While many of the first generation of COVID-19 vaccines may have been quick to make their way onto the market and pass regulatory hurdles, the fact that they target the spike protein that rests on the outer surface of the virus that infects human cells means that it can be significantly less effective – and possibly completely ineffective – as the virus continues to mutate. The omicron variant that is currently circulating has many more mutations than previous variants, with more than 30 mutations on its spike alone.
While researchers are still working to determine the extent to which the variant can evade immunity from the current vaccines, the fact that so many vaccinated individuals are coming down with it seems to indicate that they are not terribly effective. Early data on the Pfizer vaccine is already showing reduced protection against the variant, and it stands to reason that as the virus continues to evolve, the vaccines that address the first variant of the disease will continue to be less effective, underscoring the need to develop vaccines that target a part of the virus that is less susceptible to mutations.
The chief scientist of the World Health Organization, Soumya Swaminathan, said that next-generation vaccines are needed while speaking at the Reuters Next conference.
At the heart of the problem is the fact that most of the COVID-19 vaccines being used right now focus solely on the parts of the spike protein that spur a strong immune response but are most vulnerable to mutations. The mRNA vaccines that are overwhelmingly popular around the world right now had a 95% efficacy against symptomatic COVID-19 at first, something that brought developers billions of dollars in revenue.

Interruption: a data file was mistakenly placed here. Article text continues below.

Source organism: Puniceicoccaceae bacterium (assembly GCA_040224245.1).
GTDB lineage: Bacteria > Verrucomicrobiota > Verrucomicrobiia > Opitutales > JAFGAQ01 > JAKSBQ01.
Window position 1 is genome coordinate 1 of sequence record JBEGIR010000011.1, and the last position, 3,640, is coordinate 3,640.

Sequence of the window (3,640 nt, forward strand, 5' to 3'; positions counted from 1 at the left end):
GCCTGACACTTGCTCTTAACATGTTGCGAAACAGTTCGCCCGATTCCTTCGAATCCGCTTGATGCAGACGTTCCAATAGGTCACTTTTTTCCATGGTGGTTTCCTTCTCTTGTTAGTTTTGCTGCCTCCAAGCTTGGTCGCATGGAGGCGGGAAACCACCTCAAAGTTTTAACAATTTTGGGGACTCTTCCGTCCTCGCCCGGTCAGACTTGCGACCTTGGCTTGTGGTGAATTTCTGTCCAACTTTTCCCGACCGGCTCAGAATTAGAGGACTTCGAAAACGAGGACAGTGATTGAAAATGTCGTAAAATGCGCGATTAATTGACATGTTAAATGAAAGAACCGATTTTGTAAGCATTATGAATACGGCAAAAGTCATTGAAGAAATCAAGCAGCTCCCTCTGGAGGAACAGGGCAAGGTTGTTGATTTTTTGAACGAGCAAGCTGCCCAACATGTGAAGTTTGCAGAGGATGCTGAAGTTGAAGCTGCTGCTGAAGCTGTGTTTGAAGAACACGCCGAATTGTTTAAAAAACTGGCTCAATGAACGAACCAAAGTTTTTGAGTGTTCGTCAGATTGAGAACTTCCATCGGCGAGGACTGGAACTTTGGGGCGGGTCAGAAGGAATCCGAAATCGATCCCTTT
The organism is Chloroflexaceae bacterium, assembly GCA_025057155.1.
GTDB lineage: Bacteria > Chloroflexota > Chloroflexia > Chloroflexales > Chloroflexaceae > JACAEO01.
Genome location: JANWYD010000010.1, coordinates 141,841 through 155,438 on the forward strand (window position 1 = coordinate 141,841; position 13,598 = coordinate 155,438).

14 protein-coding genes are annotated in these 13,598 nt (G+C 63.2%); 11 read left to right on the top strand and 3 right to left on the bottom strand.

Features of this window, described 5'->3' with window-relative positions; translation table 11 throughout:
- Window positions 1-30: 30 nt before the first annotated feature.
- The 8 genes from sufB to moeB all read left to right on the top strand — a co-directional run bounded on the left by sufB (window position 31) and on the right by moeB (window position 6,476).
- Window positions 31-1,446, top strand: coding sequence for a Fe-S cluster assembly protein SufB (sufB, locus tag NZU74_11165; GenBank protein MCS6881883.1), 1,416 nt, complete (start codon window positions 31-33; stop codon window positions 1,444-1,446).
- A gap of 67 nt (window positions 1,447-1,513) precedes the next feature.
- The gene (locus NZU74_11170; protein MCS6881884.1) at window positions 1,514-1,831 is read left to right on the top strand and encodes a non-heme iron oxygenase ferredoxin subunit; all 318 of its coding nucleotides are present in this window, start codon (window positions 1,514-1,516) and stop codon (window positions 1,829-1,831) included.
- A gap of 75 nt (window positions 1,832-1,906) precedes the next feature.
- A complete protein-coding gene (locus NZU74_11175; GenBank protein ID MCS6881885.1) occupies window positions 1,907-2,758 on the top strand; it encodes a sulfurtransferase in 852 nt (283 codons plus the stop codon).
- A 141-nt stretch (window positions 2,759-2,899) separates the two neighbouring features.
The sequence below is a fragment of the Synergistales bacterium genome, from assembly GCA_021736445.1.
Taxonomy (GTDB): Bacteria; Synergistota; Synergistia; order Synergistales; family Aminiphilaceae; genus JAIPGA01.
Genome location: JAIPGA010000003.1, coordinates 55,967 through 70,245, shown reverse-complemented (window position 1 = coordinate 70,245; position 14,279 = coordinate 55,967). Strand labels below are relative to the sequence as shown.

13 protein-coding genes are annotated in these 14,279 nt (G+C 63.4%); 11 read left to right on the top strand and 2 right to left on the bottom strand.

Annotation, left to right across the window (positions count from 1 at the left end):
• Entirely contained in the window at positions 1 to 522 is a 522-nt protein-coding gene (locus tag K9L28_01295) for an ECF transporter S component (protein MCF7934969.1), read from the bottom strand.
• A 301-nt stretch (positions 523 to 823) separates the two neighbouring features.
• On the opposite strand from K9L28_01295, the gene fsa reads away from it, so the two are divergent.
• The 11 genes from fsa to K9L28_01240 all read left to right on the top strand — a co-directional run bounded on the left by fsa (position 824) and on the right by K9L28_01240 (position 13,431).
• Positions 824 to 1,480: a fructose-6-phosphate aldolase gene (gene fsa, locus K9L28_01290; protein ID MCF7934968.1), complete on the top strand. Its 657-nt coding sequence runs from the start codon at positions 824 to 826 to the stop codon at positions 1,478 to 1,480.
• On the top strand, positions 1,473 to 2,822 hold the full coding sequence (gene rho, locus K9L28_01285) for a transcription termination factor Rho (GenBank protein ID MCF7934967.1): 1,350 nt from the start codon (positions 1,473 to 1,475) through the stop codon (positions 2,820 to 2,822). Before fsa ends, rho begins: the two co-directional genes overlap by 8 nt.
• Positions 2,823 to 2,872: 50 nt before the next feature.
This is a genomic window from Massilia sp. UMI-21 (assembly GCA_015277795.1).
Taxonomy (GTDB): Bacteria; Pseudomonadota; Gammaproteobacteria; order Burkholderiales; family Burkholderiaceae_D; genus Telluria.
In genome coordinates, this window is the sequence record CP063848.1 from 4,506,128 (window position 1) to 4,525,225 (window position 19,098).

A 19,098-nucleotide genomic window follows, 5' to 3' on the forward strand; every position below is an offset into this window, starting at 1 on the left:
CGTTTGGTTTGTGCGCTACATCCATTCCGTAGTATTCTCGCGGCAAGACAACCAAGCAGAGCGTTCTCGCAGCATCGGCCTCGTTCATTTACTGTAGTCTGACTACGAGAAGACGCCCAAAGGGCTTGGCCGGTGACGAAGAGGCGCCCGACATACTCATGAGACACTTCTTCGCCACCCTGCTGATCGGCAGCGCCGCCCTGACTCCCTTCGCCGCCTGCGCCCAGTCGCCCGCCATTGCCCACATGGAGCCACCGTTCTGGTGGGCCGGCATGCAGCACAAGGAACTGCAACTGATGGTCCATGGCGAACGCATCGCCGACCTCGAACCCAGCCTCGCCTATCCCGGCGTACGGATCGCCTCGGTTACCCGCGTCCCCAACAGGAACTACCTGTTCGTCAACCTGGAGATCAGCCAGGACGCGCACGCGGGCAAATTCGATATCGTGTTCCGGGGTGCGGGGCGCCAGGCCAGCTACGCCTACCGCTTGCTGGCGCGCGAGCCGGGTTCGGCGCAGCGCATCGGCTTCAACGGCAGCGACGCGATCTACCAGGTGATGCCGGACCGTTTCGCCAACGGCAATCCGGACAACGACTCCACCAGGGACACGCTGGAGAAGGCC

There were just a few exceptions to this approach in early vaccines, and most did not perform well. For example, Sinovac Biotech's vaccine produced in China, which uses an inactivated version of the SARS-CoV-2 virus rather than singling out particular genes, loses its antibody protection quickly and has limited protection in older people.
Many vaccine makers are currently working on creating new versions of their current vaccines to target the omicron variant, but it is extremely difficult to keep up with the latest mutations and create an effective vaccine that offers people real protection before each new variant spreads.
Some research groups are already working on vaccines that offer broader protection against the virus, targeting the parts of the virus that are considered too essential to its survival to mutate. However, experts have warned that it could take a long time and significant funding for these efforts to succeed.
The Coalition for Epidemic Preparedness Innovations (CEPI) is funding Israel MigVax Corp, which is currently working on developing a variant-proof oral vaccine, as well as a potentially variant-proof vaccine under development by Saskatchewan's Vaccine And Infectious Disease Organization. They are also offering financial support to Gritstone Bio, which is working on a self-amplifying mRNA vaccine aimed at fighting variants.
Gritstone CEO Andrew Allen said: "It's just a little naive to think that the vaccines that we made in the first few hot minutes of the pandemic are the best vaccines that we can make."
It is important to continue drawing attention to the limitations of the current crop of vaccines, and while one can only hope that this could lead to the development of truly safe and effective options that offer long-term protection, this should also serve as a wake-up call that vaccines may not be the best option after all and that natural ways of boosting immunity and better treatment protocols are worthy of similar investments.
Sources for this article include: